IBM Buys Social HCM Specialist Kenexa for $1.3B

Pedro Hernandez

Updated · Aug 27, 2012

Big Blue today announced it is acquiring Kenexa, a social-enabled, cloud-based human capital management (HCM) specialist, for approximately $1.3 billion or $46 per share. The deal is expected to close in the fourth quarter, pending regulatory and shareholder approvals.

The goal, according to IBM, is to help businesses derive value from the social interactions of their workforces.

“Every company, across every business operation, is looking to tap into the power of social networking to transform the way they work, collaborate and out-innovate their competitors,” said Alistair Rennie, general manager of IBM's social business division, in a company statement. “”IBM is uniquely positioned to help clients generate real returns from their social business investments, while helping them gain intelligence into the data being generated in these networks to be more competitive in their markets.”

Social Enterprise Meets HR

Kenexa is a provider of recruitment and talent management services, including career sites, compensation software and social recruiting tools. It operates in 21 countries and has 2,800 employees. The company has 8,900 customers, a client base that includes more than half of the Fortune 500.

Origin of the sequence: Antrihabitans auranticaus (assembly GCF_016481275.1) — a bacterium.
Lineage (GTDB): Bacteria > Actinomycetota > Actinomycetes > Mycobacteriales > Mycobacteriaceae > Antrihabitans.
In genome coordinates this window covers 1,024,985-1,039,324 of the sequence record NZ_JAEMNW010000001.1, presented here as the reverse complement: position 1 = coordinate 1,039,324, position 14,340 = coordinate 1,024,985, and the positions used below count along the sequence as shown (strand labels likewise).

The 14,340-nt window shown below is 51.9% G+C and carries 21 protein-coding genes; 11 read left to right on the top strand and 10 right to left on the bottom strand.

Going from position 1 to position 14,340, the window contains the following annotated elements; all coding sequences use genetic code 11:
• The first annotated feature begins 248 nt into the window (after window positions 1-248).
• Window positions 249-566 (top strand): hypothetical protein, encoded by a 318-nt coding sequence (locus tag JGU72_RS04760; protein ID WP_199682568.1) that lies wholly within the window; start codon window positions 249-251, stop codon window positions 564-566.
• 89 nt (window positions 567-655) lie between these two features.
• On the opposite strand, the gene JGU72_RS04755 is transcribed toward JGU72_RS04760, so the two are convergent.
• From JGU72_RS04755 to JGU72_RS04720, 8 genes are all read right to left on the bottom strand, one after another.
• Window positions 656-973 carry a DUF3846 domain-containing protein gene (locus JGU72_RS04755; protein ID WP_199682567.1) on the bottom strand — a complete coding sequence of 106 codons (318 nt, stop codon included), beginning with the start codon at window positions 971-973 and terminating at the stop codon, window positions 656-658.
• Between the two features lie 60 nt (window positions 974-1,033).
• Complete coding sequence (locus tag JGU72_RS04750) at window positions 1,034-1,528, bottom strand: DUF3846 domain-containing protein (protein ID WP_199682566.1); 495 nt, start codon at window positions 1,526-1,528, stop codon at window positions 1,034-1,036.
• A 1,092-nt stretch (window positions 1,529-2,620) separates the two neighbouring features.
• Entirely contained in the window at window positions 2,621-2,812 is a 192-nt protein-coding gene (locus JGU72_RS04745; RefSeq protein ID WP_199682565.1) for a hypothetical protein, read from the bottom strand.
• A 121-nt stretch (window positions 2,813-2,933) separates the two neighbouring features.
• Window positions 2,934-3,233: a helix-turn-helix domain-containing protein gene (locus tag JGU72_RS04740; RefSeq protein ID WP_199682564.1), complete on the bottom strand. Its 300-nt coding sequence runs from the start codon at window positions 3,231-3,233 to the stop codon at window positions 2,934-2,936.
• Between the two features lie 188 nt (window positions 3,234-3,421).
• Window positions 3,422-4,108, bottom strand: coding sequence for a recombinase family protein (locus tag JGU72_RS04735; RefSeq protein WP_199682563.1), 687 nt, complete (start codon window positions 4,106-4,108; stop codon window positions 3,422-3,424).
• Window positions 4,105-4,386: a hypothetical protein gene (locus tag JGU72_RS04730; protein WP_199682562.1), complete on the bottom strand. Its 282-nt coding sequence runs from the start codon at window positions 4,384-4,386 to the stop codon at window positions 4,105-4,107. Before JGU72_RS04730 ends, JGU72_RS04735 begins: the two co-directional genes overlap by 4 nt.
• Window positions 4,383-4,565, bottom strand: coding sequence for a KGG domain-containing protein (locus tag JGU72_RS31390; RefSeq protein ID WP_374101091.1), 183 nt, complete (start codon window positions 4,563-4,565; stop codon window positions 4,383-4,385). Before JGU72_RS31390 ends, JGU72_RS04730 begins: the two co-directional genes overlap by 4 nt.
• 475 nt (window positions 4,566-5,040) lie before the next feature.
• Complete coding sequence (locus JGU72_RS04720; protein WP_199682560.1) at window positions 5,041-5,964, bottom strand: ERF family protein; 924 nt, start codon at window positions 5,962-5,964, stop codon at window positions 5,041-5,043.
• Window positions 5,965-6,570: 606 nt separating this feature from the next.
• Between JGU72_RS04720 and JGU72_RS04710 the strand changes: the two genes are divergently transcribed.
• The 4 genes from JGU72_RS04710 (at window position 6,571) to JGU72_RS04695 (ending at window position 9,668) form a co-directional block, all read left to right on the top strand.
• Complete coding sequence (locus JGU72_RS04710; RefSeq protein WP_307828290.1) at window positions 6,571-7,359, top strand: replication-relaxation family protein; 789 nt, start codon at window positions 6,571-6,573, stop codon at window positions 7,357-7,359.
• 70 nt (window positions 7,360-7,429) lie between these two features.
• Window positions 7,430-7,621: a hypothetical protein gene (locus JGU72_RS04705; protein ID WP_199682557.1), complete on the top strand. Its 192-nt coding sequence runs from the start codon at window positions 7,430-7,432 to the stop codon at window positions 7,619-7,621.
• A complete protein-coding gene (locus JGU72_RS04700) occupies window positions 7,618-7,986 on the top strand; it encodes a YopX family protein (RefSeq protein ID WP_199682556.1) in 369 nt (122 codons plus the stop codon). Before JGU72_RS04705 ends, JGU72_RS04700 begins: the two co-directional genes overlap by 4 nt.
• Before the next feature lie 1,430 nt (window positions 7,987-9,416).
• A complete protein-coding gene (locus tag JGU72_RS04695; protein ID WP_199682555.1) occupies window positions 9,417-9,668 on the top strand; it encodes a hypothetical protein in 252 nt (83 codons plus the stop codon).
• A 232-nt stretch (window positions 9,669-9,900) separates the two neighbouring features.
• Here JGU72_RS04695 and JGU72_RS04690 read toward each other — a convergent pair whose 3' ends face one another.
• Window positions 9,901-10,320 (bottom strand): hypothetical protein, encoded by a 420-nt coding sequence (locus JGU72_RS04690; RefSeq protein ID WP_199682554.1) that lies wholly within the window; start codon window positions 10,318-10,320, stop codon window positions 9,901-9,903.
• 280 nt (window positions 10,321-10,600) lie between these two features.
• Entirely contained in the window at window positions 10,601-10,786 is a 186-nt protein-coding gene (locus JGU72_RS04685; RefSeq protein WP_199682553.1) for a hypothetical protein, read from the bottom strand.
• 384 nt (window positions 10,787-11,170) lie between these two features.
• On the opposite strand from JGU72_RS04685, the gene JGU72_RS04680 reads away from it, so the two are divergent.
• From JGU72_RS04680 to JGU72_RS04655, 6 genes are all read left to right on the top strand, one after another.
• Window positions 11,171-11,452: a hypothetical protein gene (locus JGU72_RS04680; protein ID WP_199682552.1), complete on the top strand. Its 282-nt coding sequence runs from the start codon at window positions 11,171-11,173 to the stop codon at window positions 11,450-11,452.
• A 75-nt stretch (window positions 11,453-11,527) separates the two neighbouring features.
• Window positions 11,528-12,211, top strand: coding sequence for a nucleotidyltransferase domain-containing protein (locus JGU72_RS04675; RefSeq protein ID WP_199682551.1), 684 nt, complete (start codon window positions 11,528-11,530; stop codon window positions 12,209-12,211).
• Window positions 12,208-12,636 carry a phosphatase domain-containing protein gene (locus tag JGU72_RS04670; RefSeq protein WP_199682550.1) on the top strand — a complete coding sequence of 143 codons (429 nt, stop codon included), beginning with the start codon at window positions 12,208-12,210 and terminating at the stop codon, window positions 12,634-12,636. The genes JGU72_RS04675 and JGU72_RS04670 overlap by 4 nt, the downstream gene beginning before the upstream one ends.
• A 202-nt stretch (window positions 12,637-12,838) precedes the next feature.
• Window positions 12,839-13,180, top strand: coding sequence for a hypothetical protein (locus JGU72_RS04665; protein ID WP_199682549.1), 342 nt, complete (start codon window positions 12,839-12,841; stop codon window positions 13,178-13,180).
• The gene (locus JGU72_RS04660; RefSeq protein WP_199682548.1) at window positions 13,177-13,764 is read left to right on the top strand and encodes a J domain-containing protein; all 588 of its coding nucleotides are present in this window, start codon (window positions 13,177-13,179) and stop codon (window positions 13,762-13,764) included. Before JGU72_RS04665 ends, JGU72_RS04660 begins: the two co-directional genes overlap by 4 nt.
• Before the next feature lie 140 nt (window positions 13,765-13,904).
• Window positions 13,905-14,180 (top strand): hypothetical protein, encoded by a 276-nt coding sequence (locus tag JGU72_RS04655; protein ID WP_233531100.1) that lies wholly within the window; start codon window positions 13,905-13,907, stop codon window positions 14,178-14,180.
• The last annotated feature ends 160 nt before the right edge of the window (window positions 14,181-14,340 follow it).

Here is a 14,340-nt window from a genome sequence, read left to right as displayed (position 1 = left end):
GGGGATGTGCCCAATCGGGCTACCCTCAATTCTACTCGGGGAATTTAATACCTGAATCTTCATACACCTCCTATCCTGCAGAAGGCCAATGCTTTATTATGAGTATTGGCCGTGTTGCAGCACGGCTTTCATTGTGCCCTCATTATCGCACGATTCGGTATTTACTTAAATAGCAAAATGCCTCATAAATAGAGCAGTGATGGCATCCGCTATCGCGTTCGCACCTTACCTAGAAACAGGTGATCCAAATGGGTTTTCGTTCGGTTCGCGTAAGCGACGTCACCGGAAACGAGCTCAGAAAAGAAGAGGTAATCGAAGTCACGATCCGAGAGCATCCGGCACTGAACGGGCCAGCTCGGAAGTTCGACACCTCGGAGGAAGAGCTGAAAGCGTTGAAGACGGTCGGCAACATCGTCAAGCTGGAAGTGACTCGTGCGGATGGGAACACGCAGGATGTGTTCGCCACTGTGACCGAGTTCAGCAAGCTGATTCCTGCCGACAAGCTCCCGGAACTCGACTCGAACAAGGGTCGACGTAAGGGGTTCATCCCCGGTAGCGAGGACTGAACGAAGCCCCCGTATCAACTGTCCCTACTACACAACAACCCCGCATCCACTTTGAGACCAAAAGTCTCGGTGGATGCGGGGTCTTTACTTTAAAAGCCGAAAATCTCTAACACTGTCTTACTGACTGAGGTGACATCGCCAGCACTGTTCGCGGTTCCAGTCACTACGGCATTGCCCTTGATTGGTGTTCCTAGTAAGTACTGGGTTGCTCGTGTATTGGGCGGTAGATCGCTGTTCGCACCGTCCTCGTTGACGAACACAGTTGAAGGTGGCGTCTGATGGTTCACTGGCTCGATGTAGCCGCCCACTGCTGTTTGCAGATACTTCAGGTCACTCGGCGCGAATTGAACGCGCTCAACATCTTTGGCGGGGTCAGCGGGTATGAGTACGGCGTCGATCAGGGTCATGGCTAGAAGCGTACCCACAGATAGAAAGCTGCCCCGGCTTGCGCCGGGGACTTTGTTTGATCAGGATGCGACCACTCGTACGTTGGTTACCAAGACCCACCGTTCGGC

The deal strengthens IBM's position in the booming social enterprise and human capital management (HCM) markets.

The company cites a recent Forrester Research forecast that paints a rosy picture for social enterprise apps in the coming years. The research firm expects the social enterprise apps market to experience a growth rate of 61 percent through 2016.

According to IBM's own data, social business solutions emerged as a top priority for 57 percent of CEOs polled for the company's survey. Seventy percent singled out human capital as “the single biggest contributor to sustained economic value,” says IBM.

When it comes to the social enterprise, IBM already has a head start. Over 60 percent of Fortune 100 companies are IBM social business licensees, according to the enterprise computing giant.

But IBM isn't the only game in town, nor is it the only IT giant willing to spend big on HCM.

Big Deals Rock HCM Market

Late last year, SAP snapped up SuccessFactors for $3.4 billion. At the time, the cloud-based HCM firm had 15 million subscription seats and 3,500 customers in 168 countries.

With today's deal, IBM echoes SAP co-CEO Bill McDermott. In explaining his company's motivation behind the blockbuster deal, McDermott said, “The acquisition will help us address the top priority for CEOs globally—managing people and talent.”

In February, another big technology company joined the race. Oracle bought HCM cloud services provider Taleo for $1.9 billion. The deal, also valued at $46 a share, gave the Oracle Public Cloud some much-needed ammunition against rival platforms from and SAP.

Pedro Hernandez is a contributing editor at, the news service of the IT Business Edge Network, the network for technology professionals. Follow him on Twitter @ecoINSITE.

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    Pedro Hernandez

    Pedro Hernandez contributes to Enterprise Apps Today, and 11Press, the technology network. He was previously the managing editor of, an IT-related website network. He has expertise in Smart Tech, CRM, and Mobile Tech, Helping Banks and Fintechs, Telcos and Automotive OEMs, and Healthcare and Identity Service Providers to Protect Mobile Apps.

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